At The Beginning: Mahler’s Symphony No. 1

Gustav Mahler

For every composer, the first work of a series is a serious undertaking. For the composers who followed Beethoven, the symphony was a particularly daunting mountain. Gone were the days of a composer writing hundreds of symphonies: Haydn wrote 106, Mozart wrote 41, and Beethoven 9, but even through that progression, we see the increasing importance of the symphony. The works grow ever larger, the performing forces swell, until by the end, it was no longer enough for Beethoven to have a full symphony orchestra, he also required vocal soloists and a chorus to convey his musical vision.

Gustav Mahler started composition of his Symphony No. 1 in late 1887, completing it in March 1888. In its first performances, it was described as a ‘symphonic poem’, but Mahler always called it a symphony. The first movement begins with a slow introduction in a very minimalist fashion – slowly moving, held notes in the strings, and then the introduction of the woodwinds. Finally, we get a melody in the horns (02:00), a cuckoo sounds in the clarinet, and as things start to accelerate, finally a light theme emerges (04:00).

It’s a highly unusual beginning for a symphony.

Mahler: Symphony No. 1: I. Langsam, schleppend (Minnesota Orchestra; Osmo Vänskä, cond.)

Schwind: The Huntsman’s Funeral

In looking at just this single movement, we can see the antecedents of the symphony: from Haydn he took the first movement sonata form, from Beethoven he took the slow introduction (Symphony No. 7) and the chordal opening (Symphony No. 9), and from Mozart, the graceful musical lines. However, the sound is pure Mahler, with its sections of solemnity changed by sections of pure joy. Nature comes with the cuckoo, which also appears In Beethoven’s Sixth Symphony, but, unlike Beethoven’s example, this cuckoo can appear as a solitary sound, not as part of an entire sound world about nature. One of the early names for this movement was ‘Frühling und kein Ende’ (Spring without End).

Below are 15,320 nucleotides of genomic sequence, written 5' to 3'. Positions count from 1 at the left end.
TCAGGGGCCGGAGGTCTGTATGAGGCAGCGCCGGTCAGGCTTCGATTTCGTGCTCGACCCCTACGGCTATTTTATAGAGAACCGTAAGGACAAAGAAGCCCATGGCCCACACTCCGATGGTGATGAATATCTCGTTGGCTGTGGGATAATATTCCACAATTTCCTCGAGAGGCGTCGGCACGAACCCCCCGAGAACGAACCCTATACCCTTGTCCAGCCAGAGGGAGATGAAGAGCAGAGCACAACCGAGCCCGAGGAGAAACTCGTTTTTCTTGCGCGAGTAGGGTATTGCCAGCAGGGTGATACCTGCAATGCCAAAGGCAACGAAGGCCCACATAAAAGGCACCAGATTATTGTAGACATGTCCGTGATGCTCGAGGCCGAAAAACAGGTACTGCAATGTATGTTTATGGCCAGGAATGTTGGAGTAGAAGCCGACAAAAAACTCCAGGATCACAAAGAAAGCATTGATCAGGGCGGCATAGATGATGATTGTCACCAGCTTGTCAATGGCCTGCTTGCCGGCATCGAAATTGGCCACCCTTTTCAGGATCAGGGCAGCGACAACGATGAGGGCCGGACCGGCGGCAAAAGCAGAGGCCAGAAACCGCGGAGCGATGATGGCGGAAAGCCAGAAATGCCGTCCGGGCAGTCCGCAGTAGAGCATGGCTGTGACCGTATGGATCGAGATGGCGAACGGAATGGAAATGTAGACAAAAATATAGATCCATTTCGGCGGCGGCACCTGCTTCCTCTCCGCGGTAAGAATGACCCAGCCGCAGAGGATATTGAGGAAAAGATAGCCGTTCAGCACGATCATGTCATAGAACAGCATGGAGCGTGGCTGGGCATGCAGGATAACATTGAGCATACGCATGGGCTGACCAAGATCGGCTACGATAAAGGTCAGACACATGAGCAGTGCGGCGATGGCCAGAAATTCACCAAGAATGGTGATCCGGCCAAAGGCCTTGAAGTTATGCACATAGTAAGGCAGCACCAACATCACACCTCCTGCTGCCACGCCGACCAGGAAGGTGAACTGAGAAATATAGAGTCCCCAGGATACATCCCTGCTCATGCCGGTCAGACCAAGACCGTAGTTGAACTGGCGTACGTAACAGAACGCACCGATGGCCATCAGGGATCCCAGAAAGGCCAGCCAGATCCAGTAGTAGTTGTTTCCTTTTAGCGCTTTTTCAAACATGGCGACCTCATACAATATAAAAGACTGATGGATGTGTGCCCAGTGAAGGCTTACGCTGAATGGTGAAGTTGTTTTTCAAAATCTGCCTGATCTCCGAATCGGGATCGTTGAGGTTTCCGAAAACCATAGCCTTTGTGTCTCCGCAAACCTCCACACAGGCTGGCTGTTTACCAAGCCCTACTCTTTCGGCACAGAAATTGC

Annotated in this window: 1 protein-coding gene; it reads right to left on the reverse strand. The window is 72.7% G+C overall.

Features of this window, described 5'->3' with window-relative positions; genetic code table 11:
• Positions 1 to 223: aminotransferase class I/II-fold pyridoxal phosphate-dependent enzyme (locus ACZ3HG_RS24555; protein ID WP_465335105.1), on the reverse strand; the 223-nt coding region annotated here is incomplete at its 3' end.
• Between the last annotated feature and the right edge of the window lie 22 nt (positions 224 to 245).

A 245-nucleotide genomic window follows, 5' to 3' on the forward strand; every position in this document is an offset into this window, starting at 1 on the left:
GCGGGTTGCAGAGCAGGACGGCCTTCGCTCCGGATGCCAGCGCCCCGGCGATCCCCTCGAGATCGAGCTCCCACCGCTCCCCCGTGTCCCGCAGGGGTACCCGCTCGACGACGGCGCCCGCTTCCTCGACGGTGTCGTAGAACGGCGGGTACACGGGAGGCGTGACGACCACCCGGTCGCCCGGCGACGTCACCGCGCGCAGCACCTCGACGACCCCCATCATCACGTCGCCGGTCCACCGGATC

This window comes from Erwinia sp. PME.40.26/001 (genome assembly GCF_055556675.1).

The second movement, Kräftig bewegt, doch nicht zu schnell, seems much like Haydn’s playful dance movements that make fun of the sturdy peasant dancing in wooden clogs. Mahler took the traditional third-movement minuet and trio section and moved it to second place. He took the country and village dances he saw in growing up and adds a yodel-like melody from the folk songs of Austria. It’s almost like a snapshot of a lost youth. The middle section pulls us to the city with a waltz-like feel before the return of the thumping country dance.

II. Kräftig bewegt, doch nicht zu schnell

Osmo Vänskä

The third movement is not just a slow movement, it’s a monumentally slow movement. Mahler’s inspiration was a children’s picture by Moritz von Schwind entitled The Huntsman’s Funeral. The world is upside-down – the hunted become the pallbearers, and the hunter is the dead victim. The cortege is led by animal musicians and weeping foxes follow the byre. The mood of the music seems to capture the ambivalence of the imagery – and the use of a children’s song rhyme (Bruder Martin, or Frère Jacques) underscores the irony.

III. Feierlich und gemessen, ohne zu schleppen

The final movement opens with pure drama and emotion – timpani strikes in the percussion and dramatic poses in the winds and strings. This movement comes without a break after the slow movement and funereal atmosphere is broken immediately. It’s a Gothic break: sweeping lines in the strings, abrupt chords in the brass, little music cells repeated over and over, and military-like themes that anything but heroic. Finally, he develops a rich theme that subsumes all his heartbreak. Themes from the first movement make their appearance, the keys shift and suddenly, the un-heroic melodies of the beginning are recast in a new light. The final movement, while encapsulating the complexities of the earlier movements, becomes a comment on them.

IV. Stürmisch bewegt

In his first symphony, Mahler looks to the past and comes up with a new solution to the primary problem facing composers after Beethoven – how to use the past but make a new statement at the same time.

In this performance, Osmo Vänskä and the Minnesota Orchestra give a performance that often brings you deeper into Mahler’s world. The clarity of their playing, particularly in the second movement, lets you hear details that may have previously escaped your ears.

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